(ii) Which social-ecological variables need to be monitored to comprehensively gauge restoration success?

(iii) How can better governance systems, and ways of engaging stakeholders, be designed to make restoration more successful?

(iv) How do differences in socio-political and environmental context between the three model regions modulate social-ecological restoration success?


With Grassworks we wish to contribute to the comprehensive and global transformation to reversing species and habitat loss and focus on a greater appreciation of grassland biodiversity and its many ecosystem functions and services. This is a restoration project in the German FEdA Initiative (Research Initiative for the Conservation of Biodiversity from the German Federal Ministry of Education and Research, BMBF) and we hope to receive national and international attention for our integrative analysis of restoration success in three model regions across Germany. This approach allows us to analyse the variability of success within and between the model regions North, Central, and South.




[Translate to Englisch:] FEdA ©BMBF


The project is currently in Phase II and runs from October 2021 to October 2024.


Initiator and applicant Dr. Vicky Temperton

Leuphana Universität Lüneburg

Tel. +49 4131 6772960


Management and coordination with the participation of


Participating researchers


Leuphana University, Faculty of Sustainability, Social-Ecological Systems Institute

Prof. Dr. Jörn Fischer                           ( Dr. Berta Martín-López                           (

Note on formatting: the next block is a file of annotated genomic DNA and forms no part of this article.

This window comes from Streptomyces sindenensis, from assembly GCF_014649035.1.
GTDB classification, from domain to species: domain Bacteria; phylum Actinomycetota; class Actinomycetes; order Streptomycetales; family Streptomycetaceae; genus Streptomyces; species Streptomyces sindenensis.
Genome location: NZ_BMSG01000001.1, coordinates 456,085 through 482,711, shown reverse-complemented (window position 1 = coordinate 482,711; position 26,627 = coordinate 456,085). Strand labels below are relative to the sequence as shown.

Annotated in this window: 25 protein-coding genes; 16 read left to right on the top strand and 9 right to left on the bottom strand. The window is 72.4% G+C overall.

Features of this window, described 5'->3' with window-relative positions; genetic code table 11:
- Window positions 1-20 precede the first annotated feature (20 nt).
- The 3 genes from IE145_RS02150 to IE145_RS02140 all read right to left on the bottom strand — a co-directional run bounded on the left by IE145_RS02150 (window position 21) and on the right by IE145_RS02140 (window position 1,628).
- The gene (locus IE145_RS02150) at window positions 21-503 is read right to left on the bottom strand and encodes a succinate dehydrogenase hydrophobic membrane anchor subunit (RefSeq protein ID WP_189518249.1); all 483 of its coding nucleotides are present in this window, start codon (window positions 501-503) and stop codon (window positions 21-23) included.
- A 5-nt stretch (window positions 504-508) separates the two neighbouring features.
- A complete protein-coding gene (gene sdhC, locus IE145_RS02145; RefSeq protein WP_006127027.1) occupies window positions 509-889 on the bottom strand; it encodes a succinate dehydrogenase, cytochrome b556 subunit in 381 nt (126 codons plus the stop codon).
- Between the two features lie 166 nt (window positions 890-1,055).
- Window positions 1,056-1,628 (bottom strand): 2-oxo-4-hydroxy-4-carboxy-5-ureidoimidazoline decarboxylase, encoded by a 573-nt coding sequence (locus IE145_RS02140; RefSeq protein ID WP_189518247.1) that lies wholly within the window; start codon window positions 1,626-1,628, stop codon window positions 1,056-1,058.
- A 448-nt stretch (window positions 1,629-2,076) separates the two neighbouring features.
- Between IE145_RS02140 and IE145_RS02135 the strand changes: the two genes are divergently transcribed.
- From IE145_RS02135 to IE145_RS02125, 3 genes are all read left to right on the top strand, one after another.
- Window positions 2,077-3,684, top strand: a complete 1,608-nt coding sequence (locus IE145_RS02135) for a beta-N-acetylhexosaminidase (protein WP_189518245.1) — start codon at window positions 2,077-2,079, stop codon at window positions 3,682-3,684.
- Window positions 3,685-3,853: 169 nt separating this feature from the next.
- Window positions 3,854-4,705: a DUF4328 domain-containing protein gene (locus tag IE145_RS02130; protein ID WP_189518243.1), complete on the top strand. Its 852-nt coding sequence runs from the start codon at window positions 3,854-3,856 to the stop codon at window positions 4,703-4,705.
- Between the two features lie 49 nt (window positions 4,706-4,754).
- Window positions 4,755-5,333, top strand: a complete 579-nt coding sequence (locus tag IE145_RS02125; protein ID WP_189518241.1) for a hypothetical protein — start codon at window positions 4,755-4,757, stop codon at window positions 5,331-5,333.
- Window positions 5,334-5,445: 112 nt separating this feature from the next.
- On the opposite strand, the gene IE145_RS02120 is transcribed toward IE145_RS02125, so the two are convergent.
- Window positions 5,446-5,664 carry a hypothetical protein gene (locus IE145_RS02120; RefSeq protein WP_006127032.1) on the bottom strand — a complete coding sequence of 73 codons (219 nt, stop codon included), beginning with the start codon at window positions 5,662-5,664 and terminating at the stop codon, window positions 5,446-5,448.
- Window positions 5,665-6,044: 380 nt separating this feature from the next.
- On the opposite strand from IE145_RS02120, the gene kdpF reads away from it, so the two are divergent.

Dr. Miguel Á. Cebrián-Piqueras          (

Lukas Kuhn                                                  (




Leuphana University, Faculty of Sustainability, Institute of Ecology Dr. Vicky Temperton                                               ( Dr. Jacqueline Loos                                               (

Alina Twerski                                                                        (

Christin Juno Laschke                                                       (

Ioana Alexandra Patru-Duse                                             (



Hochschule Anhalt, University of Applied Sciences, Vegetation Science and Landscape Ecology, Bernburg Dr. Anita Kirmer                                ( Dr. Sabine Tischew                         (

Konrad Gray                                                  (

Annika Schmidt                                             (

Line  Sturm                                                      (


Technical University of Munich, TUM School of Life Sciences, Restoration Ecology

Prof. Dr. Johannes Kollmann                                             (

Moritz Ptacek                                                                         (